It’s no sin to want to change up your hair every once in a while, and going blonde has been trendy since Marilyn Monroe did it (yeah, she wasn’t a natural blonde!). And if you want to go for a more fun, edgy color – purple, green, neon yellow, pink – then chances are, you have to bleach your hair first. While the process of bleaching hair is a bit of an operation in and of itself, taking care of bleached hair can also be a chore.
When you bleach your hair, the alkaline agent in the bleaching product opens up the strand cuticle, making it rougher. Then, the bleach dissolves the melanin agent within your hair, which gives it color.
Additionally, your hair becomes more porous through this process, depending on the volume of releasable oxygen in the developer. As hair becomes more porous, it may lose a bit of its natural shine. Because the cuticle is so open, it can have difficulty holding together, leading to breakage and split-ends.
To keep your lightened hair from looking hay-like, frizzy and lifeless, you can use a variety of different products. You can even make your own DIY hair masks using mayonnaise and yogurt. We’re here to break down some expert advice on how to take care of bleached hair so that you don’t have to go through the trial and error of complicated upkeep.
For more advice on how to take care of bleached hair, TMS spoke with Amanda Vitale, who runs a beauty and style blog known as The Aesthetic Edge, and who has been bleaching her hair for over 12 years.
The importance of toning
One of the crucial aspects of bleached hair upkeep – especially if you plan to keep it blonde and not continue to dye it another color – is toning it. “Many forget that toning is just as important as maintaining hair’s health,” says Vitale. “Your hair can look strong, smooth and sleek, but if the color is off, you still won’t look your best. Bleached hair is prone to looking brassy. A natural blonde base can combat this with purple shampoo meanwhile a natural brunette needs to use blue shampoo.”
Toner deposits color into the hair to offset and neutralize the natural brassiness that occurs after bleaching. You probably don’t want your hair to look dingey and yellow-y, so you would use a cool-toned toner like purple shampoo or conditioner.
There are different types and levels of toner to achieve the shade of blonde that you want. If you’re getting your hair bleached professionally at a salon, they’ll take care of the primary toning process, but you may have to use a toning shampoo or conditioner once or twice a week for the upkeep. You can also get toner re-applied at a salon rather than attempting it yourself.
Washing and conditioning bleached hair
Because your hair may feel more brittle or dry when it’s bleached, examining the products you use to wash it, how often you wash it and how you reintroduce moisture into your hair is essential. You may not be able to use the same types of shampoo and conditioner or have the same washing habits with your hair that you had before the bleaching process.
“While everyone’s hair responds differently to products, it is key to find a deep conditioning treatment that works best for you, in addition to a daily shampoo and conditioner option,” explains Vitale. “Further, investing in a quality hair oil will bring moisture back to lifeless, bleached locks.”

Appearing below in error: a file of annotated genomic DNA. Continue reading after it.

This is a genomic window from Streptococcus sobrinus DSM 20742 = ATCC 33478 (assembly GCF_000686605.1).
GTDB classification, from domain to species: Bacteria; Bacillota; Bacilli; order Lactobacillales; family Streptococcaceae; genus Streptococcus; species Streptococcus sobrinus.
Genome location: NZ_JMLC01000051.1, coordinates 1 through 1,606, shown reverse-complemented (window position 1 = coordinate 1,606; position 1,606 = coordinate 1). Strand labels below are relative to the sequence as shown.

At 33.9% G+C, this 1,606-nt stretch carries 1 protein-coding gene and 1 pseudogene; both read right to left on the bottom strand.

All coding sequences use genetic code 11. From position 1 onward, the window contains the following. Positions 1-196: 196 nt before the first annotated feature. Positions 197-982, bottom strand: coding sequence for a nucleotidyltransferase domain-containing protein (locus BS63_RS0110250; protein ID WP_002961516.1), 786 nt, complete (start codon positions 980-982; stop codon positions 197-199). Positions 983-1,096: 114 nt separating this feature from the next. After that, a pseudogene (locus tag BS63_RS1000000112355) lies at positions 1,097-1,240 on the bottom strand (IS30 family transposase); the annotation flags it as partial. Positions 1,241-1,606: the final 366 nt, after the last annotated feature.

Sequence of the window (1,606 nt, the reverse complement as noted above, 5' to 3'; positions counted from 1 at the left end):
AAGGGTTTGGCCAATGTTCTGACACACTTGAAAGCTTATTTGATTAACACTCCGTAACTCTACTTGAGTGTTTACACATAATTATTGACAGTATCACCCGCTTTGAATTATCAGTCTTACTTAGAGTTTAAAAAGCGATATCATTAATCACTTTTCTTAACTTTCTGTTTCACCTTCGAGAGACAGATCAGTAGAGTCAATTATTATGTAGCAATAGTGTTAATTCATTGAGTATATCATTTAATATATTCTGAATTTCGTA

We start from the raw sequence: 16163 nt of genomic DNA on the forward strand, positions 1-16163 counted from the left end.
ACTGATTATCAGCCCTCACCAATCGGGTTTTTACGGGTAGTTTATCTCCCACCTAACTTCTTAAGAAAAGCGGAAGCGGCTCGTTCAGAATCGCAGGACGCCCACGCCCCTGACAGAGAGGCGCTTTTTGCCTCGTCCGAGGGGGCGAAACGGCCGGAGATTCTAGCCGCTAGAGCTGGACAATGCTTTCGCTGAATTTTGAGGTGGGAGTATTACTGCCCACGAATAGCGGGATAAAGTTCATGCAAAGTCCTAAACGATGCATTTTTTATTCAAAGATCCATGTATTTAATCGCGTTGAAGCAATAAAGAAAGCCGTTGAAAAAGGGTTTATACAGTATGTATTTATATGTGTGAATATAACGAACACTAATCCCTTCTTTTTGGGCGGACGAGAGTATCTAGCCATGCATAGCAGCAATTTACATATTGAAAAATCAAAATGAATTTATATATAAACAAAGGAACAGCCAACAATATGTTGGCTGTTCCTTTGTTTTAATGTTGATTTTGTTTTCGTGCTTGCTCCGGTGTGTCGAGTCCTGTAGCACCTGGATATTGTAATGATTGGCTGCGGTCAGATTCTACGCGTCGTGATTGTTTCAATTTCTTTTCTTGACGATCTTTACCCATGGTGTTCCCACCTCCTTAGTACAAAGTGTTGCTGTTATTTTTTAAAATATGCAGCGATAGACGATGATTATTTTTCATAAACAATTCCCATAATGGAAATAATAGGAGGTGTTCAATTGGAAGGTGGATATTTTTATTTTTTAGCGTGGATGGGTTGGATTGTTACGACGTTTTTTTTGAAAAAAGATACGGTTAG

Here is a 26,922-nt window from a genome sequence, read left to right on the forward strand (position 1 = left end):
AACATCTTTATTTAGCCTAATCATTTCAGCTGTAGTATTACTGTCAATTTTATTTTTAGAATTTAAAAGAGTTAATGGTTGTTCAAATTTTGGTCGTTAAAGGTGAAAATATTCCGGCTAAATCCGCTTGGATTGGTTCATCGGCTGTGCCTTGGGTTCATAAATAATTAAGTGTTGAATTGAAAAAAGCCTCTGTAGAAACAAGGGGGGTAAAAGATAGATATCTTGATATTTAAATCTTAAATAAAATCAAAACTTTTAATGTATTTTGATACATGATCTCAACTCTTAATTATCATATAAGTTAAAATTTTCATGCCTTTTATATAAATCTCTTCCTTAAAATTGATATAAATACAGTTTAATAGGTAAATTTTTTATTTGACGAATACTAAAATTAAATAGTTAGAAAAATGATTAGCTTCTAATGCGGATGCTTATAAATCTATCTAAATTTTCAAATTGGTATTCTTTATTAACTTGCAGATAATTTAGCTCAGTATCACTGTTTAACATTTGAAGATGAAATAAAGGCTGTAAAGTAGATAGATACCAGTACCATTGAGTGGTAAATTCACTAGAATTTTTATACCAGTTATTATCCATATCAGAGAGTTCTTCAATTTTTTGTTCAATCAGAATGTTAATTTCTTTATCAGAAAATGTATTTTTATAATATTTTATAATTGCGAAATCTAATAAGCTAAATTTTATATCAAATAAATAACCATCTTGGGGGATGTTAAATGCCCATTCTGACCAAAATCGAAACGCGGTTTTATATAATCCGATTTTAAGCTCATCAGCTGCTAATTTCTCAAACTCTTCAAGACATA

When it comes to washing your hair, you can still wash it every day if you plan on deeply conditioning regularly and using leave-in products. If you need to re-hydrate your hair, though, you may want to stretch the time between washes to every three to four days. Especially right after bleaching or re-bleaching, your hair is susceptible to breakage, and washing it less can help keep it stronger.
You also want to make sure you’re using the right shampoo because being careless in your choice can lead to further weakened hair. When purchasing these products, choose shampoos and conditioners made with moisturizing and smoothing agents like oils and vitamins that are also paraben and SLS-free. You can look for these bleach-safe products at your local salon or a beauty supply store if you can’t find what you’re looking for at the grocery store of your choice.
When adding oil to your hair, you can go with a household oil like avocado or even olive oil, or you can go the argan oil or hair-specific oil route. Adding oil back into your hair helps seal the hair follicle and prevent protein loss. Try applying a hair mask two or three times a week using items found in the kitchen like egg whites, avocado or honey to improve your hair’s condition. Leave-in conditioners are also your friend, but be sure to follow the product’s instructions for the best results.
Trimming and styling
As we’ve mentioned, bleached hair is more susceptible to breakage and split-ends, which means that regularly getting it trimmed will help keep it healthy-looking. “A final tip on promoting healthy, strong, and smooth bleached hair is to get your ends trimmed every three to six months, depending on how quickly your hair grows,” advises Vitale. “Nothing drastic is needed (unless you want to try a new style) – just an inch or two will do.”
Additionally, you should limit or avoid heat styling whenever possible. Bleaching results in drier hair, which can be exacerbated by heat damage. Especially right after bleaching, try to avoid heat styling. If you decide to use heat, try not to do so on recently washed hair, and use a heat protectant.
Although bleaching your hair can seem daunting, and upkeep is necessary, there’s no reason not to go for it if it’s a look you want to try out. The good thing about hair is that nothing you do to it is ever permanent; it’ll grow out eventually! Expressing yourself by changing up your hair is a fun, noncommital way to experiment and keep yourself looking and feeling fresh.
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